Meyers, along with a NASA pharmaceutical research specialist and an equipment designer from Spacehab Inc.—a Houston, Texas-based developer of habitat and laboratory modules and cargo carriers for space exploration—will discuss its heavenly vision during a conference session at CleanRooms East 2004 this March in Orlando, Fla.
NASA, university researchers, Spacehab, cleanroom experts, and FDA officials are helping Space Island Group design the first facility, which will cost an estimated $3 billion.
“Spacehab's support to Space Island Group has, so far, involved development of architectural, outfitting and operational concepts that adapt the Dual-ET space station to accommodate commercial bio-medical and pharmacological research and production activities in space,” says Frank Eichstadt, director of product definition for Spacehab.
The company has also prepared an overview of related payloads, technologies and experiments that have either flown in space in the past or are planned for flight aboard the space shuttle and International Space Station, and could represent the basis for larger-scale installations.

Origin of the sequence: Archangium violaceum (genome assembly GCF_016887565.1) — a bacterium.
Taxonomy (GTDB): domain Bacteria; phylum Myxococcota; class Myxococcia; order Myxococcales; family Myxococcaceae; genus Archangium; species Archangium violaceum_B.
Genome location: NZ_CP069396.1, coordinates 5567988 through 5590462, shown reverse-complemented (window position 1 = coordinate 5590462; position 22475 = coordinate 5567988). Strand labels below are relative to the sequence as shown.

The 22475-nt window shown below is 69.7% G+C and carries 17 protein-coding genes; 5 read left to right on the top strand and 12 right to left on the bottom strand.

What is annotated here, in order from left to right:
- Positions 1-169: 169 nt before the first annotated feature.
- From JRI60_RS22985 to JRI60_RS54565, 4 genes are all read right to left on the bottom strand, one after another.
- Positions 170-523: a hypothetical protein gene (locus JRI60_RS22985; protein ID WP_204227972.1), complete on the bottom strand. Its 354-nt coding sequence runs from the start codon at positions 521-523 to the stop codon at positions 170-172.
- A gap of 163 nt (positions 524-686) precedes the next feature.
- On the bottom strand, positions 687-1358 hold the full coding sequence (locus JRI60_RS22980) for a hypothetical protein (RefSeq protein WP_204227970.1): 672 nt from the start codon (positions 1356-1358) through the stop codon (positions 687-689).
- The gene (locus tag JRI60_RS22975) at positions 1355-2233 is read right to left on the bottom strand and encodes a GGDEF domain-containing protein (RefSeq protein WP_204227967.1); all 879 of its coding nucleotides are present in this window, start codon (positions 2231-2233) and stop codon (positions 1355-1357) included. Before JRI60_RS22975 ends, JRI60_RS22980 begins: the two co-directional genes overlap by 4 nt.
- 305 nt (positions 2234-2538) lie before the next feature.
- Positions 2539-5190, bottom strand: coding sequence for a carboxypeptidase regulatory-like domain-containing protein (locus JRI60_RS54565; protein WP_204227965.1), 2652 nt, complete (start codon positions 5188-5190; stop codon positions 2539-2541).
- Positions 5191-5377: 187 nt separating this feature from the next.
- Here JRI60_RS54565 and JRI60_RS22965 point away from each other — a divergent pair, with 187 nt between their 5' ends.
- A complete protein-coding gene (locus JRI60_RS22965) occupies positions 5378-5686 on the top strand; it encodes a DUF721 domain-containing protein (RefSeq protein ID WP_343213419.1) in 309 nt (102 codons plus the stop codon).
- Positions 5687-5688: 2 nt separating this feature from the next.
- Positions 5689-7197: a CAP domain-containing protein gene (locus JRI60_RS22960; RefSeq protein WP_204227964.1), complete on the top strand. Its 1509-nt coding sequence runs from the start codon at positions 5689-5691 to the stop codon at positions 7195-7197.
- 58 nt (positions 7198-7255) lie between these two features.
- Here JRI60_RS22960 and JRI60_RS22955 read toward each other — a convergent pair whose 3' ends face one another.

“These two products together offer a vision of a facility representing a quantum leap beyond current space activities, essentially moving activities in 'low earth orbit' beyond the exploratory phase toward full-scale commercial utilization,” Eichstadt adds.
There are, he explains, significant distinctions involving the remoteness of an orbiting facility hundreds of miles above Earth and traveling at 18,000 miles per hour. Ground-based facilities enjoy resources typically available in terrestrial industrial settings, such as power, communications services and environmental resources (like atmospheric air for ventilation), to name a few.
“An orbiting facility exists, literally, in a vacuum,” Eichstadt says. “Remoteness demands that facilities and operations be designed in the context of a comprehensive plan for supplying and sustaining the facility with transportation and resources. The low earth orbit environment also presents system-balancing challenges, [e.g.] generating adequate power to support systems and operations while also providing adequate capacity to radiate the heat generated while using all that power back into the vacuum of space.”
Limited availability of crew time to maintain and operate the facility, and to conduct commercial research and production, demands that automation and efficiency also be considered to maximize productivity, he says. Closed environments like a space station also demand that materials be selected that do not present hazards to the crew.
“Transportation costs introduce serious limitations on weight and volume,” Eichstadt says. “Equipment reliability, serviceability, and provision of spares are all critical, because you can't run down to the store to get what you need. These are but a few indications of the impact of the low earth orbit environment on systems and facility design and operation.”